letters; a gentleman, but not a chevalier; simple, calm, and strong; adored by his family and his household; a fascinating talker, an undeceived statesman, inwardly cold, dominated by immediate interest, always governing at the shortest range, incapable of rancor and of gratitude, making use without mercy of superiority on mediocrity, clever in getting parliamentary majorities to put in the wrong those mysterious unanimities which mutter dully under thrones; unreserved, sometimes imprudent in his lack of reserve, but with marvelous address in that imprudence; fertile in expedients, in countenances, in masks; making France fear Europe and Europe France! Incontestably fond of his country, but preferring his family; assuming more domination than authority and more authority than dignity, a disposition which has this unfortunate property, that as it turns everything to success, it admits of ruse and does not absolutely repudiate baseness, but which has this valuable side, that it preserves politics from violent
shocks, the state from fractures, and society from catastrophes; minute, correct, vigilant, attentive, sagacious, indefatigable; contradicting himself at times and giving himself the lie; bold against Austria at Ancona, obstinate against England in Spain, bombarding Antwerp, and paying off Pritchard; singing the Marseillaise with conviction, inaccessible to despondency, to lassitude, to the taste for the beautiful and the ideal, to daring generosity, to Utopia, to chimeras, to wrath, to vanity, to fear; possessing all the forms of personal intrepidity; a general at Valmy; a soldier at Jemappes; attacked eight times by regicides and always smiling; brave as a grenadier, courageous as a thinker; uneasy only in the face of the chances of a European shaking up, and unfitted for great political adventures; always ready to risk his life, never his work; disguising his will in influence, in order that he might be obeyed as an intelligence rather than as a king; endowed with observation and not with divination; not very attentive to minds, but knowing men, that is to say requiring to see in order to judge; prompt and penetrating good sense, practical wisdom, easy speech, prodigious memory; drawing incessantly on this memory, his only point of resemblance with Caesar, Alexander, and Napoleon; knowing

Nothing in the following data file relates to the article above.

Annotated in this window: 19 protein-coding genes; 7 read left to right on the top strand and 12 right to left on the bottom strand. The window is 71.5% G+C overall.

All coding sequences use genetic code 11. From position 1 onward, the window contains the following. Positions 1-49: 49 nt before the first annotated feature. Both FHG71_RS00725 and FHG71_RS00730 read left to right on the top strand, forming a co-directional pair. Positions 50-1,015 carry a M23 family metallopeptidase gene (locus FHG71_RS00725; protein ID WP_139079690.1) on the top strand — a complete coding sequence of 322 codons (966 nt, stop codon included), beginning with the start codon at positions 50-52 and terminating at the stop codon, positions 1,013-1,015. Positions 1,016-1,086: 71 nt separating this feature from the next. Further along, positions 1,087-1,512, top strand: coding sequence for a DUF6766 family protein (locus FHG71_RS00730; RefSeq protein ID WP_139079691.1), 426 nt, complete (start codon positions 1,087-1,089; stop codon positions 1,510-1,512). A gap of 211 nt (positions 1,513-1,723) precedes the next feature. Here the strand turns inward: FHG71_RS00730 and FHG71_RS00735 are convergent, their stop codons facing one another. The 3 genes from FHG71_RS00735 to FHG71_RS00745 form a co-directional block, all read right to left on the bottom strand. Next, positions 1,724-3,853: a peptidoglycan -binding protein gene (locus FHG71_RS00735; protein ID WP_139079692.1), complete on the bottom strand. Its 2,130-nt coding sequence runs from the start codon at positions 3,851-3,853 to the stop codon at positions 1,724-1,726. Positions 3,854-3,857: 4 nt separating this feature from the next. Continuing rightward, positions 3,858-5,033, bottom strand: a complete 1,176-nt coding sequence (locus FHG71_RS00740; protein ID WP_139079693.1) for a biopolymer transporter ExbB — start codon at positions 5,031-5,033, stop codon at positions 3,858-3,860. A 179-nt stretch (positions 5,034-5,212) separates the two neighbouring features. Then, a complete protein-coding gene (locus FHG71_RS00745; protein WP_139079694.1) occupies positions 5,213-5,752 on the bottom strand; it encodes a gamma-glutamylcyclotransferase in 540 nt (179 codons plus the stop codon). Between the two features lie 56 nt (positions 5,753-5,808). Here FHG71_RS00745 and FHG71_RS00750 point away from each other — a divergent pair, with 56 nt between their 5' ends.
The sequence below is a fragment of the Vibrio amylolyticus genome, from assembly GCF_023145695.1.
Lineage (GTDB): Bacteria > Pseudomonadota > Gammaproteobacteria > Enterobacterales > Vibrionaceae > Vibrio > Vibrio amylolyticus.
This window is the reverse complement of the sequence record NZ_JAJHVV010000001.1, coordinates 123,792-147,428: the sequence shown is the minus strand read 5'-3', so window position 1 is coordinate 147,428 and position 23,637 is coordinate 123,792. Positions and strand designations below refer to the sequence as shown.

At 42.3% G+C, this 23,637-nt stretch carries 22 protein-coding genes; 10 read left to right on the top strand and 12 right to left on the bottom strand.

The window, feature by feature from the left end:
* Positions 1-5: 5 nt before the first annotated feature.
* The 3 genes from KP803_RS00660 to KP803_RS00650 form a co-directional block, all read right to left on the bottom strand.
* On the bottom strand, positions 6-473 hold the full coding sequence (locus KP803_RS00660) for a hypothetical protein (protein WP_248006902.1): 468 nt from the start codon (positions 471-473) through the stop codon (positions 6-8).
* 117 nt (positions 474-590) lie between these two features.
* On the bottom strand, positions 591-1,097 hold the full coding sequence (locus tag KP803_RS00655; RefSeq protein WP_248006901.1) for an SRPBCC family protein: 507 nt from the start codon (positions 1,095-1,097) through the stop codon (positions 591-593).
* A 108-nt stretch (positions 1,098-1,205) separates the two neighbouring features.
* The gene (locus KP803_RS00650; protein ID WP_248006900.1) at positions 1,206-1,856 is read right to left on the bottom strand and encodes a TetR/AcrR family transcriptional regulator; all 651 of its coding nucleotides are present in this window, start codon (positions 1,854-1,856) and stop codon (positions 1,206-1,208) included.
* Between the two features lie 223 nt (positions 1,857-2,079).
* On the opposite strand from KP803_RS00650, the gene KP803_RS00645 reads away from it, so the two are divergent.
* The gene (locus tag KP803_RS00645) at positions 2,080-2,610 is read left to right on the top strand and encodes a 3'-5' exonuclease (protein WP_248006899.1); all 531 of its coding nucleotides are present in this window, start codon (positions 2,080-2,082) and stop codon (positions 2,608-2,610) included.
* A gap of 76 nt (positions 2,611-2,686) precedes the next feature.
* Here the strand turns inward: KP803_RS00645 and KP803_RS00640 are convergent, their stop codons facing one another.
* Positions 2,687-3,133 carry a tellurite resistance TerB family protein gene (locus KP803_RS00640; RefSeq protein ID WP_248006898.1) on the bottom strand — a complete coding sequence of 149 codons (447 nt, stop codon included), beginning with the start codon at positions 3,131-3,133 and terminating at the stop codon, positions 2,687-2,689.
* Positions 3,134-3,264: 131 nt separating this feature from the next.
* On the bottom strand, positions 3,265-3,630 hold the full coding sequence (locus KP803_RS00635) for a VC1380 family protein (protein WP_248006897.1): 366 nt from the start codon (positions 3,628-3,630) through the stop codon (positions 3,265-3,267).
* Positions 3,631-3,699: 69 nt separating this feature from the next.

deeds, facts, details, dates, proper names, ignorant of tendencies, passions, the diverse geniuses of the crowd, the interior aspirations, the hidden and obscure uprisings of souls, in a word, all that can be designated as the invisible currents of
consciences; accepted by the surface, but little in accord with France lower down; extricating himself by dint of tact; governing too much and not enough; his own first minister; excellent at creating out of the pettiness of realities an obstacle to the immensity of ideas; mingling a genuine creative faculty of civilization, of order and organization, an indescribable spirit of proceedings and chicanery, the founder and lawyer of a dynasty; having something of Charlemagne and something of an attorney; in short, a lofty and original figure, a prince who understood how to create authority in spite of the uneasiness of France, and power in spite of the jealousy of Europe, — Louis Philippe will be classed among the eminent men of his century, and would be ranked among the most illustrious governors of history had he loved glory but a little, and if he had had the sentiment of what is great to the same degree as the feeling for what is useful.”